Master of Science in Environmental Science
Krystyna A. Stave, Committee Chair
First Committee Member
David M. Hassenzahl
Second Committee Member
Graduate Faculty Representative
Number of Pages
While there is plenty of anecdotal evidence within the systems dynamics community supporting the use of systems simulations in the classroom to improve student understanding, there is little published, controlled, experimental research. This paper describes the results of a paired experiment testing the effect of using system dynamics simulations to increase systems understanding in an introductory environmental science course. We believed that the students using the systems simulations would demonstrate a greater systemic understanding of environmental issues than those who did not.
We conducted an experiment during the fall semester of 2009, with 304 students enrolled in four sections of Introduction to Environmental Science. Students in the experimental group used systems simulations to complete two homework assignments: one on population dynamics and one on carbon accumulation in the atmosphere. Students in the control group completed the same assignments, using parallel text descriptions, instead of simulations. We measured general and systemic understanding of environmental issues at the beginning of the course, at the end of the course, and at multiple points throughout the course. Regression analyses results show that there was a significant positive relationship between performance on assessment questions immediately following the first intervention and simulation use. Experimental group students were better able to recognize interconnections, identify stocks and flows and understand how accumulation occurs within the systems they studied. The study led to some questions about the effectiveness of using multiple-choice questions and behavior over time graphs to assess systemic understanding. The study also demonstrated the effectiveness of using methods, besides simulation, in the classroom to increase systemic understanding.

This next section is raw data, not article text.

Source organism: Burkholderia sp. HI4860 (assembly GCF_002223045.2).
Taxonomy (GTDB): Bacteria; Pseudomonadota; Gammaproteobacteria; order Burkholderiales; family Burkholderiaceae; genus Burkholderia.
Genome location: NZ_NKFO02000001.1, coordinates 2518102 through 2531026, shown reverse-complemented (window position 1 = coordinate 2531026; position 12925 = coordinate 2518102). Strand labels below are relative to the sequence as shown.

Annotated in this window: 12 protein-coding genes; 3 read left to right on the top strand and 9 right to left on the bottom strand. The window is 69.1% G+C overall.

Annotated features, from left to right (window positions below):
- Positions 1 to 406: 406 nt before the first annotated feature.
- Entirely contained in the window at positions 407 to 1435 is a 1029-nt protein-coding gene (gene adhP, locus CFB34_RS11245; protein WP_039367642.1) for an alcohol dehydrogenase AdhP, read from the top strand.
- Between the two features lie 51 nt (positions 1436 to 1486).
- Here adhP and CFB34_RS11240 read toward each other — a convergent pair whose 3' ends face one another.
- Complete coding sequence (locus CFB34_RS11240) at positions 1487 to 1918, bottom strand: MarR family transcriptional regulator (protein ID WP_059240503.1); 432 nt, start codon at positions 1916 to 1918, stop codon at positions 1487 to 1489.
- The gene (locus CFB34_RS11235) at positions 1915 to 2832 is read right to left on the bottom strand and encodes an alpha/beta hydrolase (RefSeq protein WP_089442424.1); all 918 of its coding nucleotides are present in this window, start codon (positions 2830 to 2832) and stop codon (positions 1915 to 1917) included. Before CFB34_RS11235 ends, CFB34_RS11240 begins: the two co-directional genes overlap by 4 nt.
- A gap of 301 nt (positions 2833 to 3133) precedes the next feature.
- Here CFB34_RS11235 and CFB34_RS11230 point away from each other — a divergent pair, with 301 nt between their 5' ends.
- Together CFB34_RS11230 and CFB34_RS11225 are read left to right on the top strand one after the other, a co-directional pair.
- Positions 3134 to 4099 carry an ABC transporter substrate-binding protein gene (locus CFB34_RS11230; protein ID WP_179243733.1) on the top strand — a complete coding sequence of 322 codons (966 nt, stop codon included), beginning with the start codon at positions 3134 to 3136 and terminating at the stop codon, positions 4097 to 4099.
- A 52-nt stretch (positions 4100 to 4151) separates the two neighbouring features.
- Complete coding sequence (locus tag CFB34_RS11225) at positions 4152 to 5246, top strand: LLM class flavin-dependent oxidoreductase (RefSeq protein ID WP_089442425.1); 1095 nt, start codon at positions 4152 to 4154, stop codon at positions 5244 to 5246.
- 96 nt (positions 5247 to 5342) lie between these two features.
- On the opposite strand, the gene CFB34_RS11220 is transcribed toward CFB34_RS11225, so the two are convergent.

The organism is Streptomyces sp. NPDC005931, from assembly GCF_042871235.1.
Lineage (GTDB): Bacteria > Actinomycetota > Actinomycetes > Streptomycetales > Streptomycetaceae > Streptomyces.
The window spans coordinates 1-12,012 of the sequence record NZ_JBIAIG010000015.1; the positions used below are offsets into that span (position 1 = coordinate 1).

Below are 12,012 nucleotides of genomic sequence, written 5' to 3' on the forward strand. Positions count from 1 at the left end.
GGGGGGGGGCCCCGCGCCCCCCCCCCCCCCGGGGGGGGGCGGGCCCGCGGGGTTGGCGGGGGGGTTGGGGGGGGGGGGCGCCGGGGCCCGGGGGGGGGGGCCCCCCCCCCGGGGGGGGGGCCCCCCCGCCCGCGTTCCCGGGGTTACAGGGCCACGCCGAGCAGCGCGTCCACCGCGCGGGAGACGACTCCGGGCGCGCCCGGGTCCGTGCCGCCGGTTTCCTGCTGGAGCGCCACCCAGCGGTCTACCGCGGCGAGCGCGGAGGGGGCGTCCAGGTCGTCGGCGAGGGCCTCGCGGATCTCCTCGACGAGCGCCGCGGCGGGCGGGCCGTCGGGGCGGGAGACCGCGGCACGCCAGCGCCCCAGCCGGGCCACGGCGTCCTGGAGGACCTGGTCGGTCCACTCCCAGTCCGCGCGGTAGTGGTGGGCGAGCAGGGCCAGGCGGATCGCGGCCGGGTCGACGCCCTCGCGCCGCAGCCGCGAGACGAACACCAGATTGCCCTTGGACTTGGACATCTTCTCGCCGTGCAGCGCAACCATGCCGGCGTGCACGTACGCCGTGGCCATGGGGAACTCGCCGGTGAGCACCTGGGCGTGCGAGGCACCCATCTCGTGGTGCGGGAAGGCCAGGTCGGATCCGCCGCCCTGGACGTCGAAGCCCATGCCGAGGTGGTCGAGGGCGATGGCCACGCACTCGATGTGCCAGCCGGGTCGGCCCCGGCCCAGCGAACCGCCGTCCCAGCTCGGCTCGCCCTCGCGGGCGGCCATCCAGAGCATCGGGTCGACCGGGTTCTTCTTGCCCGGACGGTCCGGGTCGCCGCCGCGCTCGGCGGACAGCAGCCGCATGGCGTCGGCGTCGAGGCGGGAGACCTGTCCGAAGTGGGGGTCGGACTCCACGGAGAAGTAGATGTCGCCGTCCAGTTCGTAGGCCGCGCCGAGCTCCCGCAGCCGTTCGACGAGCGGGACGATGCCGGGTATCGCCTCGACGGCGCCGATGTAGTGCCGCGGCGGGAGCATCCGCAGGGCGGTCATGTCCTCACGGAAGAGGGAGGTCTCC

Assessment; Dynamics; Environment; Higher education; Systems Simulations; Teaching methods
Curriculum and Instruction | Environmental Sciences | Higher Education and Teaching | Science and Mathematics Education | Sustainability
University of Nevada, Las Vegas
Skaza, Heather J., "Assessing the effect of simulation models on systems learning in an introductory environmental science course" (2010). UNLV Theses, Dissertations, Professional Papers, and Capstones. 18.
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